By: Roy Gilb
Milan, Italy is one of the most polluted cities in Europe. One radical idea to mitigate this problem is creating the “greenest” building possible. The Bosco Verticale (Vertical Forest) looks like something out of a futuristic movie and will easily be the greenest building in Milan upon completion. The architectural masterpiece was designed by Stefan Boeri Architects as part of their BioMilano initiative to convert about 60 abandoned farms around the city into a greenbelt of environmentally-friendly buildings. The Bosco Verticale will have a green façade on every side with dense forest systems planted on each floor. These forests will serve as a microclimate for the building filtering out the polluting dust particles from the city. The fully-functioning and living bio-canopy will also absorb CO2, moderate extreme temperatures, lower noise pollution, and oxygenate the air all without electricity. On top of all those perks, the building will provide (somewhat) natural aesthetic beauty that is so often absent from cityscapes, and lower the living or working costs for the occupants.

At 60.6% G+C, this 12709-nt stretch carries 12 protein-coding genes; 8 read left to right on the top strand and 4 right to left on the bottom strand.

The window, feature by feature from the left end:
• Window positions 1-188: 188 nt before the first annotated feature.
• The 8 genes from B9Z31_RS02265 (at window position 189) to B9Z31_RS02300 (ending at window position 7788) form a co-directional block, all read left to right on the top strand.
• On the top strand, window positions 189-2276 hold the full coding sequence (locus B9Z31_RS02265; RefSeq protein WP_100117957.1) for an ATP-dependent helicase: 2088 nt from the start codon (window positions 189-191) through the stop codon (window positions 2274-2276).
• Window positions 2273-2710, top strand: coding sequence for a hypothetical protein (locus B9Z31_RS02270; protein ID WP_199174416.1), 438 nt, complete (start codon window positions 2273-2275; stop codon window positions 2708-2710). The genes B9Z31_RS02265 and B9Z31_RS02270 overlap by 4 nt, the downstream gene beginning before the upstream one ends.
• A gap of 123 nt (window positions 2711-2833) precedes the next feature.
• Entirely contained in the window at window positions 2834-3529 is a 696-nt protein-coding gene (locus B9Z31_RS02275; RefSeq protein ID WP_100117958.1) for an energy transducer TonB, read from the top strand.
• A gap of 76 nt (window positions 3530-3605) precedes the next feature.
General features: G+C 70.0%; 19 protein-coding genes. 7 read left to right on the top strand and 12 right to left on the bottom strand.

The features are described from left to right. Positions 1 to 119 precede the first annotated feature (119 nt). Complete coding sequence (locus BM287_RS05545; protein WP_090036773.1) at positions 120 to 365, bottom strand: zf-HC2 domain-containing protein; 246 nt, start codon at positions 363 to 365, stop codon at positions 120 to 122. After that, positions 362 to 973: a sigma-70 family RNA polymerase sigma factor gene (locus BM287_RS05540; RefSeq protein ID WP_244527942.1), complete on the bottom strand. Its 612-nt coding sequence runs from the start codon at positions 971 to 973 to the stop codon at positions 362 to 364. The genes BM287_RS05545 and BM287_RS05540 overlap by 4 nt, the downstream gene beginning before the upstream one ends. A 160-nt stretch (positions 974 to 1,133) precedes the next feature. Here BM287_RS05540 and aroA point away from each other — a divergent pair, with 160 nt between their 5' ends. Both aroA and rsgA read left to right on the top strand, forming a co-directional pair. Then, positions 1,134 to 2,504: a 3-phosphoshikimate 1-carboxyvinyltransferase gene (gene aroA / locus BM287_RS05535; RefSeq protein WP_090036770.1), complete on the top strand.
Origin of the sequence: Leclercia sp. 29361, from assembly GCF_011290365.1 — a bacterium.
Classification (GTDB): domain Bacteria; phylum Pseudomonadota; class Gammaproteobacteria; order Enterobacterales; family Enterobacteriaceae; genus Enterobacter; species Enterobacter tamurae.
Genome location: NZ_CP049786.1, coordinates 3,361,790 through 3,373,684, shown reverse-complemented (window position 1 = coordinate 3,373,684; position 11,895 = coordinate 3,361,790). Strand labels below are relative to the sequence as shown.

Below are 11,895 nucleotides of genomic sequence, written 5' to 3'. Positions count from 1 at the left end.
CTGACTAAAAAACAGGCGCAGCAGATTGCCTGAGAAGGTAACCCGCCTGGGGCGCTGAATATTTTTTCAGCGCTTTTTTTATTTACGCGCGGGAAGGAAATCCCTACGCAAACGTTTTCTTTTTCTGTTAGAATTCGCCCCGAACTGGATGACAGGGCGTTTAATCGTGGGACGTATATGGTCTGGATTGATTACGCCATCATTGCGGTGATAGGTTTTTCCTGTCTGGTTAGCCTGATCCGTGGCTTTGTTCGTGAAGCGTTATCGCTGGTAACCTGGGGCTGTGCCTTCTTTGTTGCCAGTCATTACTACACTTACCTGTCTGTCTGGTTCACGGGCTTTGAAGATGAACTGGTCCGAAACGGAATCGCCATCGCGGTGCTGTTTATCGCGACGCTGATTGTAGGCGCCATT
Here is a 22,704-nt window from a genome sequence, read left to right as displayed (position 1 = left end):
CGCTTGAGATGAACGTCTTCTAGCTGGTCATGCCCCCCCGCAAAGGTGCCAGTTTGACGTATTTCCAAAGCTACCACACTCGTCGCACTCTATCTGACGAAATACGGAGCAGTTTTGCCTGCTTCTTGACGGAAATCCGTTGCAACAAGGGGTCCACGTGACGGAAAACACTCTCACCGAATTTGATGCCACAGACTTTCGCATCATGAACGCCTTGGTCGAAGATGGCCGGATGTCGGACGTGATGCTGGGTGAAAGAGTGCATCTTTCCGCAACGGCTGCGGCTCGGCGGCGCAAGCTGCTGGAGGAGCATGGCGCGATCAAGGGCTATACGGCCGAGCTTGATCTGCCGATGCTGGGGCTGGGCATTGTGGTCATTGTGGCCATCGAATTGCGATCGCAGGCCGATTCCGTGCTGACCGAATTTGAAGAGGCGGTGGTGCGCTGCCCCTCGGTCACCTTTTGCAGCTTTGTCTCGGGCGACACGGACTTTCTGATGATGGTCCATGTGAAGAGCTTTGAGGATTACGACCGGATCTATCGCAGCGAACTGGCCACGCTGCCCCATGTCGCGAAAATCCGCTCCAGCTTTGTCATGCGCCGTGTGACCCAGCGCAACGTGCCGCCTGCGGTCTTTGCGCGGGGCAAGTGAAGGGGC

Projects such as the Bosco Verticale provide hope for the polluted cities in the world and the green movement, especially if sufficient funding and support is provided. This short article is pertinent to our class discussions of the atmosphere and biosphere. More specifically, the building provides an excellent example of how plants regulate a variety of processes on Earth.